It is not so surprising, then, that Howard College took the name of a man renowned for his service to the cast-offs of callous society. Potts offered the examples of King and Barron as the “antidote” for a self-absorbed and superficial society. He cited, among other scholars, the writings of Victor Strecher, which emphasize the importance of having a “self-transcending purpose.” But although Potts agrees with that emphasis, he finds it lacking in the “comprehension of the transforming power of the Christ.”
“While I may be able to compel myself to do things which should lift me beyond my circumstances and occasionally see the needs of those around me,” Potts explained, “it is as a Christ-follower that I am impelled – that is, the residence of Christ in me that is transformational to my life and to my behaviors.”
Potts reminded his audience that in the fourth Chapter of the book of Luke Jesus declares his mission to “preach the gospel to the poor… heal the broken-hearted… proclaim liberty to the captives and recovery of sight to the blind… and set at liberty those who are oppressed.”
“While you and I may not establish a college or university (although you should,) or organize a mission board (although you could,) or publish a religious newspaper, our transformation of heart and spirit impels us to live transcendently,” Potts said. As an example, he pointed to the annual Old Howard 100 bike ride through the Black Belt, sponsored by Howard College of Arts and Sciences. The ride celebrated its tenth anniversary in April with record participation and a ten-year total contribution of more than $35,000 for the Sowing Seeds of Hope organization in the Black Belt. Potts said that initiative and many other partnerships between Samford and Judson are making a difference in the counties where more than half the children and almost half of the elderly live in poverty.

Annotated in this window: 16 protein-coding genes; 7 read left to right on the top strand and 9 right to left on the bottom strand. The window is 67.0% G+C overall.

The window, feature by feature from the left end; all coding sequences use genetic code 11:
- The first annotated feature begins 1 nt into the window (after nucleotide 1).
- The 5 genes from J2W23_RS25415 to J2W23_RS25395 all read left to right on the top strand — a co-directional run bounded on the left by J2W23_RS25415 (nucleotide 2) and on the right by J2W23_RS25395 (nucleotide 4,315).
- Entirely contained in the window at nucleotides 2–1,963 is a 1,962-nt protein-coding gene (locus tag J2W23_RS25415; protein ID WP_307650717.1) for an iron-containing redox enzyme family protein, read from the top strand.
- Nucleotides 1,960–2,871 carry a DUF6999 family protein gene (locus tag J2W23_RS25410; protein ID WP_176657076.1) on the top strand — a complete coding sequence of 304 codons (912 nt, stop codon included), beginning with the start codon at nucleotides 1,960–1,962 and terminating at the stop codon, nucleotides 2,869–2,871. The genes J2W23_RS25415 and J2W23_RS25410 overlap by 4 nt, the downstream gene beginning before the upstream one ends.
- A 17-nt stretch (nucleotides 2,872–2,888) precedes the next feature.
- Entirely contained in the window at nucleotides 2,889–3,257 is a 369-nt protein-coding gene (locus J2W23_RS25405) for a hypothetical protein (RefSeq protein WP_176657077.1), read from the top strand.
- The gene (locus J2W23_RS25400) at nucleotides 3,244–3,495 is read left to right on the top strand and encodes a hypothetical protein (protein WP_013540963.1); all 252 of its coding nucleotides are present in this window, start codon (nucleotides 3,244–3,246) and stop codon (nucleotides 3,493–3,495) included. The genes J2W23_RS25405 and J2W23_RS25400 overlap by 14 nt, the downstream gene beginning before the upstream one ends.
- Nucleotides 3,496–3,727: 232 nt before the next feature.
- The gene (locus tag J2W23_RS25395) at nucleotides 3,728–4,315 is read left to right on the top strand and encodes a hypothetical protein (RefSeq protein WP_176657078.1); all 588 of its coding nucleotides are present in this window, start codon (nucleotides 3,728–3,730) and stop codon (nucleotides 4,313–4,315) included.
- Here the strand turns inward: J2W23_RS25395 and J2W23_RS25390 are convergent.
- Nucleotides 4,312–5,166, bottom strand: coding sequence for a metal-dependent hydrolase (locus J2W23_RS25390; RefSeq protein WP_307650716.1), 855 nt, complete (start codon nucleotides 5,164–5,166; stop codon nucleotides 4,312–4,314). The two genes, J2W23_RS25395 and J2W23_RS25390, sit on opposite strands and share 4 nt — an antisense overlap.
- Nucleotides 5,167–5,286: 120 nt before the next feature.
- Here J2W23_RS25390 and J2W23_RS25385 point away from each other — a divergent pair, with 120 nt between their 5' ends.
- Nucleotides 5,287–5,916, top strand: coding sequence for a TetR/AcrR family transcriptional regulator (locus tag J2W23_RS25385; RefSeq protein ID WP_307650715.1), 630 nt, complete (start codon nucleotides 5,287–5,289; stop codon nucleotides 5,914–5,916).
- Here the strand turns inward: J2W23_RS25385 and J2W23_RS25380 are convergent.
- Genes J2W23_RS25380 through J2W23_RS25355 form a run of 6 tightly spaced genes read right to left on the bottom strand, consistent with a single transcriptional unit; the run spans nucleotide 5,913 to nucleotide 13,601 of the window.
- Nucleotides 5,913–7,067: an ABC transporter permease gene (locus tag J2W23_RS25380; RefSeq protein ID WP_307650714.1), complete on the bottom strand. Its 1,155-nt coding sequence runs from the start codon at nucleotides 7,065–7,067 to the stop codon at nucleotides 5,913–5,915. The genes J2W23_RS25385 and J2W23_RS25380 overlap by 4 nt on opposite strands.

Among other improvements, he said, Perry County has experienced a 21% decline in the stroke mortality rate over the past ten years. “I believe that the work of Samford’s people has had a direct effect in saving these lives,” he said. “Literally, your work in behalf of Sowing Seeds of Hope here in the Howard College of Arts and Sciences and also in the McWhorter School of Pharmacy is 'setting the captives free' by increasing life expectancies and the quality of life for men, women and children.”
Potts commended the academic achievements of the graduates, but reminded them of the university’s unique mission. “Thanks to the high purposes of this institution,” he said, “you have also had the opportunities and been blessed by moments where you have risen above yourself, beyond yourself, to care for others, where you have 'sent forth blessed light.'”
Other highlights of the arts and sciences commencement ceremonies included farewell addresses by SGA president Cameron Thomas and senior class president Jake Hamilton, and presentation of the university’s Velma Wright Irons salutatorian award to Anna Grace Poole, a psychology major and University Fellow honors student from Arkadelphia, Ark.
ABOUT SAMFORD UNIVERSITY -- Samford University is a premier nationally ranked private university deeply rooted in its Christian mission. Founded in 1841, Samford is the 87th oldest institution of higher education in the United States. U.S. News & World Report ranks Samford 3rd among regional universities in the South. Samford enrolls 5,509 students from 45 states, the District of Columbia and 29 other countries in its 10 academic units: arts, arts and sciences, business, divinity, education, health professions, law, nursing, pharmacy, and public health. Samford also fields 17 NCAA Division I teams that compete in the tradition-rich Southern Conference.